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Grant Supports Food Hub Initiative

The USDA is helping fund an effort to get products from local farms into the kitchens of large institutions in the region, such as colleges and hospitals.  Officials say the demand for food from closer to home continues to grow, but the infrastructure to supply it has not kept up.  WAMC”s Pioneer Valley Bureau Chief Paul Tuthill reports

   A grant from a US Department of Agriculture rural jobs program has been awarded to a non profit food policy organization, Wholesome Wave, for their New England Food Hub Cluster Initiative. The food hubs aggregate products from small to mid-size farms for processing and distribution to school cafeterias, college dining halls and hospitals.

   USDA Deputy Secretary Kathleen Merrigan, who announced the  $568,000 grant award during a visit  to a farm in Deerfield Massachusetts Monday predicted the strategy would help to preserve farmland and create  jobs.

       According to the latest agriculture census , New England, has over the last five years experienced an increase in very small specialized farming operations, as well as growth in large scale        operations. The trouble lies in the middle where farmers with gross annuals sales of about  $250,000 are struggling.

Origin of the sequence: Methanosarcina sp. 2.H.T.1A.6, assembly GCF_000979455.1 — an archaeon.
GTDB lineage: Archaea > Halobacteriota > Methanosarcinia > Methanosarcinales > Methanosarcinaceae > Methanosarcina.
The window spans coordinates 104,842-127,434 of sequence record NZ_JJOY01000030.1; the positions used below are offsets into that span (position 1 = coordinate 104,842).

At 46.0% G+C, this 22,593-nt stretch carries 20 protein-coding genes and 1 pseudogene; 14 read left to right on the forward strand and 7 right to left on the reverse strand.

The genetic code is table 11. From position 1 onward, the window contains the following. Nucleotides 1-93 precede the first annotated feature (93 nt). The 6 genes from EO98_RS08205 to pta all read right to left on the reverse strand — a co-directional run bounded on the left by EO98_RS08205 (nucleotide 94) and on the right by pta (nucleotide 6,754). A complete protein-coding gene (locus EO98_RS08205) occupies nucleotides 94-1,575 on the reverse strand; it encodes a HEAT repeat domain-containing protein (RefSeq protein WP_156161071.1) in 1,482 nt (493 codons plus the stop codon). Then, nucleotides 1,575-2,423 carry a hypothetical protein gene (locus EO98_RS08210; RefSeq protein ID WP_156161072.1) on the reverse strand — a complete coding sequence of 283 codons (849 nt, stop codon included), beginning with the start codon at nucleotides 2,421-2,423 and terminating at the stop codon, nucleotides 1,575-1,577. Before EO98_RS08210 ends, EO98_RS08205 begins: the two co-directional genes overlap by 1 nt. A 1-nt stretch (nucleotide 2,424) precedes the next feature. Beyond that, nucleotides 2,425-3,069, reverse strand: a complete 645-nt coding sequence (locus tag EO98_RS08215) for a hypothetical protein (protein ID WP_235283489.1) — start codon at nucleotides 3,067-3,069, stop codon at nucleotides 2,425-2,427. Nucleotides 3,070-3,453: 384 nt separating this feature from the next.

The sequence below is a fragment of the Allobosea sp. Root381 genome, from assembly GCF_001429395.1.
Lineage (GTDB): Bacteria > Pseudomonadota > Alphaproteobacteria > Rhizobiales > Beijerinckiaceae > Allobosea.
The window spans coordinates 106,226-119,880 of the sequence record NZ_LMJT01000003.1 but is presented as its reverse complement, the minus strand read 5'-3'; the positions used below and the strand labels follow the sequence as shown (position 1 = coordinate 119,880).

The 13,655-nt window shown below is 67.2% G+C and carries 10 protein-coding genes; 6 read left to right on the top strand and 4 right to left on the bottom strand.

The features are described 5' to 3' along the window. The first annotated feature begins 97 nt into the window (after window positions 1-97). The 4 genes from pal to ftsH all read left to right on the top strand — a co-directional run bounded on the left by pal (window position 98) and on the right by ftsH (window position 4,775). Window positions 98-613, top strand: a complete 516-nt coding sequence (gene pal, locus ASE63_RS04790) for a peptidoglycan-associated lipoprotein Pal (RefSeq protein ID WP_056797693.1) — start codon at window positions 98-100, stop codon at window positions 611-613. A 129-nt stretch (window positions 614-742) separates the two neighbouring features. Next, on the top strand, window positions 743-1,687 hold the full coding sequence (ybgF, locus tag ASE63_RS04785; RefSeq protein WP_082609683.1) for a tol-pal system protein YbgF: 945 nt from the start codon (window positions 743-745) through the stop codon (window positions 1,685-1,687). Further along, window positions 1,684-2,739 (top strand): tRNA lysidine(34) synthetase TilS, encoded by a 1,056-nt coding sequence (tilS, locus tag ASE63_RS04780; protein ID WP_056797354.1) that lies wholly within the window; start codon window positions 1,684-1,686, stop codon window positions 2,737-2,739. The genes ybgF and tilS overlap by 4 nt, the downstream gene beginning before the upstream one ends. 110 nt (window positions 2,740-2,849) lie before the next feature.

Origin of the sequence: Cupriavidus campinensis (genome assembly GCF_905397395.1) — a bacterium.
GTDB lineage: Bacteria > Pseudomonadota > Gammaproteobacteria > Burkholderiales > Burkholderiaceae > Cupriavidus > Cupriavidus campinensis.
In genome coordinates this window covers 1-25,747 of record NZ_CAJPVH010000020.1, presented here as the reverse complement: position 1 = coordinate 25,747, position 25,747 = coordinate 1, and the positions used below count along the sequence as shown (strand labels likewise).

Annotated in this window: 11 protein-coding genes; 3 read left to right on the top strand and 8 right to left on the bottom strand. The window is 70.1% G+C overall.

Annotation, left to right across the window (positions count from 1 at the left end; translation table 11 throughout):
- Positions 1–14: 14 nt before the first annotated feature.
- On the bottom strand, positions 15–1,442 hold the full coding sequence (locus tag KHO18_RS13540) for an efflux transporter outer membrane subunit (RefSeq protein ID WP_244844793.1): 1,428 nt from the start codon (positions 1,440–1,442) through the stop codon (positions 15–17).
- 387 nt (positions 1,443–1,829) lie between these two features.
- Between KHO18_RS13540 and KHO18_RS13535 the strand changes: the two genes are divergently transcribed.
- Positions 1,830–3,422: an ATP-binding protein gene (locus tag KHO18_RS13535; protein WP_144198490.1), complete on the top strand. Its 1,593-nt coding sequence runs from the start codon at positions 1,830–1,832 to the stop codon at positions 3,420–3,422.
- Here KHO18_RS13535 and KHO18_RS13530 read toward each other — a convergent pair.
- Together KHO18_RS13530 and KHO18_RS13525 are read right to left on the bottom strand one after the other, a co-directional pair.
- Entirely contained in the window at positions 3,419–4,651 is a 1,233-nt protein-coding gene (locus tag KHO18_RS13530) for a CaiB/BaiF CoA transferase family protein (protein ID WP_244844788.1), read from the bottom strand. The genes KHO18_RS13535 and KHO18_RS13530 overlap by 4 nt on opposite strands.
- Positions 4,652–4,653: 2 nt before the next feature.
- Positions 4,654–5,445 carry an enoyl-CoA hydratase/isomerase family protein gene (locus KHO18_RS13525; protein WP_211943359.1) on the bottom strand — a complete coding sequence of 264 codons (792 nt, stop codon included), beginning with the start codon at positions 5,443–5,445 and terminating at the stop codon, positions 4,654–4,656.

Daniel Ross of Wholesome Wave said  food hubs provide a kind of one  stop shopping for the directors of institutional kitchens.

Ross said the food hubs his organization works with pay farmers up to 70 percent of the  retail price for their products, while a typical food wholesaler will pay about 30 percent of the retail price.

Gus Schumacher, a former state agriculture commissioner in Massachusetts, who is Executive Vice President with Wholesome Wave said there are about a dozen  food hubs now operating in New England. He said most are small and have been operating for less than a year.

The USDA grant will help pay for shared services, such as accounting, for the network of food hubs.

Congressman John Olver of Massachusetts, who was at Monday’s grant announcement at  Williams Family Farm in Deerfield, said expanding food hubs could help improve the nation’s overall health by making farm fresh food available to more people in more places.

Paul Tuthill is WAMC’s Pioneer Valley Bureau Chief. He’s been covering news, everything from politics and government corruption to natural disasters and the arts, in western Massachusetts since 2007. Before joining WAMC, Paul was a reporter and anchor at WRKO in Boston. He was news director for more than a decade at WTAG in Worcester. Paul has won more than two dozen Associated Press Broadcast Awards. He won an Edward R. Murrow award for reporting on veterans’ healthcare for WAMC in 2011. Born and raised in western New York, Paul did his first radio reporting while he was a student at the University of Rochester.